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Poke (pronounced poh keh) is a traditional Hawaiian dish that could become more common on the mainland. Best described as a fish salad, poke is comprised of raw fish—typically yellow-fin tuna—rice, seaweed, garnishes like green onions and nuts, and spices.
“This is a Hawaiian-born-culture food that was seasoned with very light seasonings: ginger, a little bit of soy sauce, maybe a little bit of garlic, and that’s about it,” says Michael Phillips, the founder and CEO of the Hawaii-based fast casual Coconut’s Fish Café.
Two years ago, Phillips started offering poke as an appetizer at the Maui location. The dish was so popular that he added it as an entrée-sized bowl within two weeks. To this day it remains the most ordered item, second only to the fish tacos. Coconut’s, which began an aggressive expansion plan in late 2014, already has one franchisee in Dallas serving the dish and a licensee in Arizona will soon follow suit.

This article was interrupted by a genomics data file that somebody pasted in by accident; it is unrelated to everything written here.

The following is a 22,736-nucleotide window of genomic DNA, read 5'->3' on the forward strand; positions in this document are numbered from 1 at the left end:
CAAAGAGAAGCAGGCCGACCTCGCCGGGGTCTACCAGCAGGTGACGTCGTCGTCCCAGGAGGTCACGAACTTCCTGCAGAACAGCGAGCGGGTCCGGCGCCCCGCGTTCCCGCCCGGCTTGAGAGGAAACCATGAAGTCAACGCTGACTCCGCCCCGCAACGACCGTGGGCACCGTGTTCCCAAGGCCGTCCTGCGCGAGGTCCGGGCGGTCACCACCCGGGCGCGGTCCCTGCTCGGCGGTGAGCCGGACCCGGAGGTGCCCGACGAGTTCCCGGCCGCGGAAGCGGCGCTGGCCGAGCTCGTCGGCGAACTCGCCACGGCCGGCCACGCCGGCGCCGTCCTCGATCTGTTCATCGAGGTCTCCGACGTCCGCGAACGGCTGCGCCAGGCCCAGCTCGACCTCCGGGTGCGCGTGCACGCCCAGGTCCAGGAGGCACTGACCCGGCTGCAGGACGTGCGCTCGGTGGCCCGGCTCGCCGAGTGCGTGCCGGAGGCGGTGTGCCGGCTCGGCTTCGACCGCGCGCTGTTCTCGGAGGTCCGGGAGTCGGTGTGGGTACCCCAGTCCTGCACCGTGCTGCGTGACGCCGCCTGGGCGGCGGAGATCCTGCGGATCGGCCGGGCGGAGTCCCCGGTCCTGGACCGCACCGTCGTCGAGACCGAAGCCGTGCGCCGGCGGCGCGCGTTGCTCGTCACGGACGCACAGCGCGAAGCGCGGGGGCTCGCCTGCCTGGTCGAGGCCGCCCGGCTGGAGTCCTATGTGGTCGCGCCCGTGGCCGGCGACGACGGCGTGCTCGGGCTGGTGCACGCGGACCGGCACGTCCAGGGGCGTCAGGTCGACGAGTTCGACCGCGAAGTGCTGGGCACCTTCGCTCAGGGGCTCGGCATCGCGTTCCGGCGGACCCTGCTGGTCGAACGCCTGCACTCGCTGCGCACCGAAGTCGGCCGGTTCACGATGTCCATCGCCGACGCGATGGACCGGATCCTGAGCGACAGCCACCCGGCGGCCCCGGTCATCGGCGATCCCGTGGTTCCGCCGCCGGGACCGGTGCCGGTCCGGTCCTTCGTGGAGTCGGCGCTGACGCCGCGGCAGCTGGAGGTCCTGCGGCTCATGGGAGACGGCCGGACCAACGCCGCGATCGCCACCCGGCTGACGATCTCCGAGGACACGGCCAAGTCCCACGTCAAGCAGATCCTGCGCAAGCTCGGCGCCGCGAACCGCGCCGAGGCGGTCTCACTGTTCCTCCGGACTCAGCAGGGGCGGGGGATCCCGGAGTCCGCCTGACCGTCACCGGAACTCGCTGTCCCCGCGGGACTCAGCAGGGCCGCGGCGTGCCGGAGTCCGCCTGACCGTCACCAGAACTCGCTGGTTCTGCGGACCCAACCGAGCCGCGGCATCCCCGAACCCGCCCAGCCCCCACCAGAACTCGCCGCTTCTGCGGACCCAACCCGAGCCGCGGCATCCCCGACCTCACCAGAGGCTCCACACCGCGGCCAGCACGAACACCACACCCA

While Phillips says he is surprised that a semi-raw fish item has become a popular option in mainland America so quickly, he is also confused by its appeal back home.
“I didn’t understand the popularity. Every grocery store in the Hawaiian Islands has poke,” Phillips says. Despite increasing its fish orders, the Maui restaurant still runs out of poke on a regular basis.
Several Costco stores across the continental U.S. have also started carrying poke because, Phillips says, the brand recognizes that it can turn a profit on a dish that is both healthy and exotic.
But some of the renditions he has encountered are a fry cry from the original poke, which emphasizes premium fish and minimal seasoning. He adds that historically, Hawaiians used a variety of fish, not just ahi, and incorporated other indigent ingredients. Newer versions, Phillips says, sound like cheeseburgers with foods like bacon or barbecue sauce overwhelming the flavor.
“The authentic Hawaiian way is not to over-mess with it,” he says.
Nevertheless, Phillips is a businessman, and he concedes that Coconut’s could offer new flavors in the future. An R&D team is testing new combinations, and Phillips himself is visiting grocery stores around closing time to see how the different varieties of poke measured up against one another.
“The one that’s almost out is the one that’s most popular,” he says.
By Nicole Duncan